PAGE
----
Editor’s Note: The Albumism staff has selected what we believe to be the 100 Most Dynamic Debut Albums Ever Made, representing a varied cross-section of genres, styles and time periods. Click “Next Album” below to explore each album or view the full album index here.
A case can be made that Ryan Adams’ actual recording debut arrived five years before his inaugural solo effort. Released in 1995, Faithless Street is the first album from the Raleigh, North Carolina based alt-country pioneers Whiskeytown, the band Adams fronted and formed withCaitlin Cary, Phil Wandscher, Eric "Skillet" Gilmore, and Steve Grothman. But not too long after the group completed recording its third album Pneumonia in 1999—the successor to 1997’s Strangers Almanac—and then found its release stuck in indefinite limbo due to record label consolidation, the band parted ways.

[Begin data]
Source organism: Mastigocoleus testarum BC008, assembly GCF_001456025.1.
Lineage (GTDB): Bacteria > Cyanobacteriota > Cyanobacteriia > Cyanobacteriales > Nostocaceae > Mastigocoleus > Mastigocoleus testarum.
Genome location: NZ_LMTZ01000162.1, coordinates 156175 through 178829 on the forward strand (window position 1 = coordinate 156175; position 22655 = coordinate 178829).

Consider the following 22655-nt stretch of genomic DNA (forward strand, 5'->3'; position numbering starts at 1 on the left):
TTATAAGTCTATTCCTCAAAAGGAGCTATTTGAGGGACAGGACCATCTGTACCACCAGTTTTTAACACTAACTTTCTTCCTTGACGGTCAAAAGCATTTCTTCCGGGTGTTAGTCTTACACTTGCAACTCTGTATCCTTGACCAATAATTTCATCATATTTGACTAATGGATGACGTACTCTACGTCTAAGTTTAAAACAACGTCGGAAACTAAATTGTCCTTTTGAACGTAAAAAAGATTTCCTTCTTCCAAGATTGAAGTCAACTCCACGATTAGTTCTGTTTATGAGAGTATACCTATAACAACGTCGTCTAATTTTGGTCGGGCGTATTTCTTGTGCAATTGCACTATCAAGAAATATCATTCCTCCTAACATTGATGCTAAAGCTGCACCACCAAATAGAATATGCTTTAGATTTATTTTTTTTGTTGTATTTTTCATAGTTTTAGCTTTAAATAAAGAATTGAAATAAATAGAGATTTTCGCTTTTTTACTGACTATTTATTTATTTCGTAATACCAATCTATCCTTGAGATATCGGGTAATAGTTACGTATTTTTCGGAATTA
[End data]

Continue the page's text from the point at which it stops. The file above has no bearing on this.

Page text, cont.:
Adams wasted precious little time in returning to the studio to craft his proper solo affair, which arrived in September 2000. Though he had developed a penchant for eloquent and evocative songwriting with Whiskeytown, the Ethan Johns produced Heartbreaker seemed to signal the formal arrival—and acknowledgment by others—of Adams’ remarkable songwriting prowess. Standout songs abound, including the bittersweet stomper “To Be Young (Is to Be Sad, Is to Be High),” the yearning ballad “My Winding Wheel,” the Emmylou Harris assisted ode to the restless Adams’ native stomping grounds “Oh My Sweet Carolina,” and the conflicted nod to an unhealthy lover on the harmonica imbued “Come Pick Me Up.”
As a standalone LP, Heartbreaker is magnificent. But within the broader context of the impressive fifteen studio albums that have followed since, Adams’ debut served as the foundational catalyst for what has become one of the most prolific discographies across the past two decades, from one of the most gifted songsmiths of the 21st century.